Russia’s National Antiterrorist Committee (NAK) reported that during a special operation in Dagestan’s Karabudakhkent district on July 7–8, “as a result of operational and combat activities, the forces of the FSB [Federal Security Service] neutralized nine people” (Riadagestan.ru, July 8). According to the NAK, the majority of the rebels killed were identified. The authorities provided the following list of those killed: 28-year-old Magomed Tagirov (younger brother of Gusein Tagirov), 22-year-old Gusein Magomedov, 23-year-old Efendi Medzhidov, 20-year-old Akhmed Ismailov, 36-year-old Rasul Khalilov, and 27-year-old Akhmed Zagirov. The list also included the amir (head) of the Makhachkala rebel group, 30-year-old Gusein Tagirov, who had been on the Russian federal wanted list since 2014. Thus, the oldest person in this group was 36 and the youngest 20, which is the typical age range of rebels in Dagestan (Newsru.com, July 8).
The authorities said that the amir of the Makhachkala group was involved in the murder of an administration chief in a Buinaksk district village, along with a resident of that village, and other terrorism-related crimes. The authorities also said that one serviceman died and four were wounded during the special operation. The special operation was conducted mainly near the villages of Agachaul and Talgi near Makhachkala. Ethnic Kumyks comprise the majority of the population in that part of Dagestan. According to government sources, Gusein Tagirov earlier led the so-called Kadar group. After the amir of the Makhachkala group, Kamil Magomedov, was killed in the town of Leninkent in suburban Makhachkala, Tagirov took over the leadership of the group and brought with him other militants from the Kadar group (Newsru.com, July 8).
Following the special operation, the police detained two men in the village of Novy Paraul in Dagestan’s Karabudakhkent district on suspicion of helping the militants. The authorities reportedly found ammunition, bomb-making components, and a ready-to-use improvised explosive device (IED) (Kavpolit.com, July 8).
It is unclear how the police identified the two suspects. The most likely explanation is that the two men supplied food to the rebels prior to the Muslim holiday of Eid al-Fitr. The security services have long established special control over sales of food items in rural areas of Dagestan. People who frequently buy nonperishable food items quickly become of interest to the security services because of its value to militant fighters hiding in the forests.
The destroyed group was one of those in the North Caucasus that had pledged allegiance to the Islamic State. According to a police source, the new group was made up of militants from the Kadar group who moved into forested areas near the capital of the republic and members of the Khushet group who recently joined the illegal armed underground movement. Kadar is a village in Dagestan’s Buinaksk district of Dagestan. Kadar has been known as a Salafist center since the mid-1990s (Kommersant, July 7).
A little more than six months ago, the police claimed the group had been destroyed, and that government forces were hunting its surviving members (Ren.tv, December 11, 2015). However, the group turned out to be quite combat-ready. Even though the police killed nine and detained two other suspected members of the Makhachkala rebel group, some of its members still might be hiding in the city, so it is too early to speak of the group’s final destruction. What is true is that the group experienced a serious setback and suffered large losses. However, since the start of the second Russian-Chechen war in 1999, “destroyed” groups have again and again continued their activities. The question always has been how long it takes the group to recover. Groups of militants did not disappear once and for all. Hence, hasty statements about the end of one group or another of militants are viewed as being out of place.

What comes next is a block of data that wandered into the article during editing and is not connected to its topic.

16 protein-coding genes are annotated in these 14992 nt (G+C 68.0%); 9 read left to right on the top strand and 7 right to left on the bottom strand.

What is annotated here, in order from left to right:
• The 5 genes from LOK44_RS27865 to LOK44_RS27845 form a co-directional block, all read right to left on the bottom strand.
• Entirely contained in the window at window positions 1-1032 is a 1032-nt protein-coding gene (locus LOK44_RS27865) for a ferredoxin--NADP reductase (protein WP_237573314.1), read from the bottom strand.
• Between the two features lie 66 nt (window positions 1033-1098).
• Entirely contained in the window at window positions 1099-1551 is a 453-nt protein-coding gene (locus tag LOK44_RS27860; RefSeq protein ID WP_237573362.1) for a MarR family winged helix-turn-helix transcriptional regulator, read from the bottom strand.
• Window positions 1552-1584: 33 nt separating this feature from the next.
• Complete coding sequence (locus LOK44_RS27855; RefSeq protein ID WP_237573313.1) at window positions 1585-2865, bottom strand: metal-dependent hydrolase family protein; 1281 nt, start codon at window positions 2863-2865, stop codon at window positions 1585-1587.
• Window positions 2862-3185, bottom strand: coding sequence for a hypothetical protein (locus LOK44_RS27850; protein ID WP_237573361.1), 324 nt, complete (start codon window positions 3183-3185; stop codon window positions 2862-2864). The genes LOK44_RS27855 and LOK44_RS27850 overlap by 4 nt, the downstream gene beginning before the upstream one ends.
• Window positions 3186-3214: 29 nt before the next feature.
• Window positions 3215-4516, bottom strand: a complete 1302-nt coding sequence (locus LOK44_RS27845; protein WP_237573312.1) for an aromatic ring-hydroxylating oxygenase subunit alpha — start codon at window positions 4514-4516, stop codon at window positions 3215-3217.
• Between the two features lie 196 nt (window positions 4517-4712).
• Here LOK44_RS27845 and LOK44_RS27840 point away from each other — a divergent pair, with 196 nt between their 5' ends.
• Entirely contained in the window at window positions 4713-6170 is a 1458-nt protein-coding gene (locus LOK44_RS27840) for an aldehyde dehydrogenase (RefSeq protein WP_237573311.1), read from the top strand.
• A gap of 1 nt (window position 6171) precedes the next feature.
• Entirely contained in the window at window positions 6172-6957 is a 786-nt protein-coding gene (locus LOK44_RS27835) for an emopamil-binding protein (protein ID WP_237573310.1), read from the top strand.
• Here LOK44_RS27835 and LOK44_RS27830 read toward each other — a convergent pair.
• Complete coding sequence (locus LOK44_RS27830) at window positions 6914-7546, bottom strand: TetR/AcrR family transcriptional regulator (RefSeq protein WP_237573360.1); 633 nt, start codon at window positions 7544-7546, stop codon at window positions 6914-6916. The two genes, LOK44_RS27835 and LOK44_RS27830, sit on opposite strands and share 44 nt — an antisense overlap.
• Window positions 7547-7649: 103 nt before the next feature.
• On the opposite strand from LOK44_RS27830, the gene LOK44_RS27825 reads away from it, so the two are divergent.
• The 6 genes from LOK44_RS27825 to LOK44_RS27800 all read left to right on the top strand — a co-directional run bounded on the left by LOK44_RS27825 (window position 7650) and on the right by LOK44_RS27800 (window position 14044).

The killing of the members of the Makhachkala group was not the only incident in Dagestan. In Dagestan’s Sergokalinsky district south of Makhachkala, which is predominantly populated by ethnic Dargins, unidentified individuals killed two men near the village of Sergokala. One of the slain men turned out to be a police officer (Gazeta.ru, July 10). According to law enforcement officials, the attackers killed the two young men, who were on a picnic, and stole their car. The two men may have been killed because the attackers recognized one of them was a police officer. The police said that the attackers may have been militants, but could not confirm whether there was a third victim, who was kidnapped.
That same day, a school principal in Gubden was killed in his home, apparently by several individuals. “Unidentified individuals called the school principal of Gubden out. After a lengthy brawl, the attackers stabbed the man to death and ran away” (Kavtoday.ru, July 10). School principals in the mountainous parts of the North Caucasus are more than simply school administrators. They are also among the most authoritative individuals in remote villages. In many instances, school principals are the leaders of the local community and act as a kind of counterbalance to the heads of the village administrations. School principals often testify as witnesses for the prosecution in court cases related to militants. Since school principals cooperate with the authorities, the insurgents sometimes regard them as enemies.
Rebels and government forces in the North Caucasus once again have exchanged blows. While the latter are much more robust than the former, it is obvious that the armed underground Islamist resistance movement is still undergoing leadership changes and is adjusting to the new regional realities after suffering so many setbacks to Russian attacks and penetration of their cells by the FSB. Consequently, attacks by rebels, and operations against them by government forces, will likely continue.